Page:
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First windsurfers complete 300-mile challenge

Tony Vandenberg steers his board more than 300 miles to complete the Everglades Challenge from Fort De Soto Park to Key Largo.

Courtesy of Tony Vandenberg

Tony Vandenberg steers his board more than 300 miles to complete the Everglades Challenge from Fort De Soto Park to Key Largo.

In the 14-year history of the Everglades Challenge, a 300-mile small-boat race from St. Petersburg to Key Largo, people have tried to make it in every craft imaginable, including kayaks, canoes, catamarans, even paddleboards.

But nobody had ever made it on a windsurfer — until this year.

"We are humble, happy and proud," said Tony Vandenberg, a former Eckerd College sailing team member who now lives in Charlotte. "It was a survival race."

Vandenberg, 48, and his friend and former Tritons teammate, Sean Hawes, 47, finished the trek in seven days.

If the wind is right, the fastest competitors — those competing in high-tech sailboats — can cover the course south along the west coast of Florida, along Everglades National Park then across Florida Bay to Key Largo, in less than two days. But if the wind is wrong, it can take longer than a week to finish. Some don't ever make it to the end.

"The straight-line distance may be listed as 300 miles, however, we are guessing with all the head winds and beating, and some critically dumb navigation in the last moments of the race, we probably traveled 375 miles," Vandenberg said.

The two windsurfers had to spend a full day holed up in Flamingo waiting out a storm. They had been sailing 12 to 14 hours a day, and at times, all night.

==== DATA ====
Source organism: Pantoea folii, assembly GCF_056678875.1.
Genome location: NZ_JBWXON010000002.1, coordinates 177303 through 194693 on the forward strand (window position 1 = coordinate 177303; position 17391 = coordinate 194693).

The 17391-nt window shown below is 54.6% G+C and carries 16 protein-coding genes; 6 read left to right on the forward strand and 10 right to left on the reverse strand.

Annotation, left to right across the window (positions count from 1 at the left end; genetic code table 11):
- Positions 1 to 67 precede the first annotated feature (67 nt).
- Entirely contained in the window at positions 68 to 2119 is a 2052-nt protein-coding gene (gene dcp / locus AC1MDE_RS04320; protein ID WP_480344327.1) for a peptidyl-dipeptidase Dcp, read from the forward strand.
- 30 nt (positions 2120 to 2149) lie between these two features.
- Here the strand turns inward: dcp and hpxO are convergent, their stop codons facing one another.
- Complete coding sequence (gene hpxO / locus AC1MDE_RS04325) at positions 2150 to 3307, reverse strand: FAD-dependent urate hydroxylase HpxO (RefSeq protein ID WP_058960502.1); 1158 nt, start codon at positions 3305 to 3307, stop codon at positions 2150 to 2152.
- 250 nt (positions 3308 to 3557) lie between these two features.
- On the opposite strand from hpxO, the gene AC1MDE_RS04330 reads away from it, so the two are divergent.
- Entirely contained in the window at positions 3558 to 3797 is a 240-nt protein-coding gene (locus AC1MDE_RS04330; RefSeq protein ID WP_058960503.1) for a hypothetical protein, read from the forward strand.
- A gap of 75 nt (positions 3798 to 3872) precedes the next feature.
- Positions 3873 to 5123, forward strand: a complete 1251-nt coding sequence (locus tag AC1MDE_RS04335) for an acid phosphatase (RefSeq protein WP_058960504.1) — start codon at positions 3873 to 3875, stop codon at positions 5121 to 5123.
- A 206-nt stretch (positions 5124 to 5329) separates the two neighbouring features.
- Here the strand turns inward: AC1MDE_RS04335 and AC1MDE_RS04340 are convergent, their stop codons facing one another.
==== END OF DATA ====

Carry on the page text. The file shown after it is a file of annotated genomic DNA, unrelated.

"The winds were not what we wished for, mostly light, which made it tough and slow going for the first five days," Vandenberg added.

Vandenberg said he has enough stories from the adventure — such as knocking into a sea turtle and then losing a GPS unit as they tried to avoid a saltwater crocodile — to write a book.

At one point they found themselves stranded in shallow water and had to follow dolphins to get through unmarked channels. Then the wind died as they headed into Chokoloskee, so they had to paddle against a ripping, outgoing tide.

"At one point we sailed into the no-man's land in the waters off the Everglades," Vandenberg said. "You should have seen the look on fishing boat captains' faces. … What the hell are two windsurfers doing out in the middle of this desolation?"

At 9 p.m. one night, sailing about 2 miles off Cape Sable, the windsurfers ran into a cloud of thousands of mosquitoes. "Seriously … how did they know we were out there?" Vandenberg said.

On the last day, the longest stretch of the race — a 36-mile open-water run from Flamingo to Key Largo — the loss of the GPS caused problems.

"We were in survival mode," Vandenberg said. "I got a visual on a radio tower that I thought was on Key Largo, but ended up sailing past Key Largo to the wrong island of Islamorada."

Vandenberg missed his mark a second time, then, totally spent, went head over heels after he buried his bow into a big wave. Exhausted and hypothermic, Vandenberg eventually made it to shore, 40 minutes behind his friend, where he was greeted by more than a dozen family members.

"My body is pretty beat up, hands are a mess, right forearm is swollen like a watermelon, both big toenails are blue and dead three days ago and ready to fall off," Vandenberg said. "I ache all over, but it was the greatest challenge I've ever been through. Life is really wonderful and how blessed we are."

First windsurfers complete 300-mile challenge 03/13/14 [Last modified: Thursday, March 13, 2014 8:17pm]
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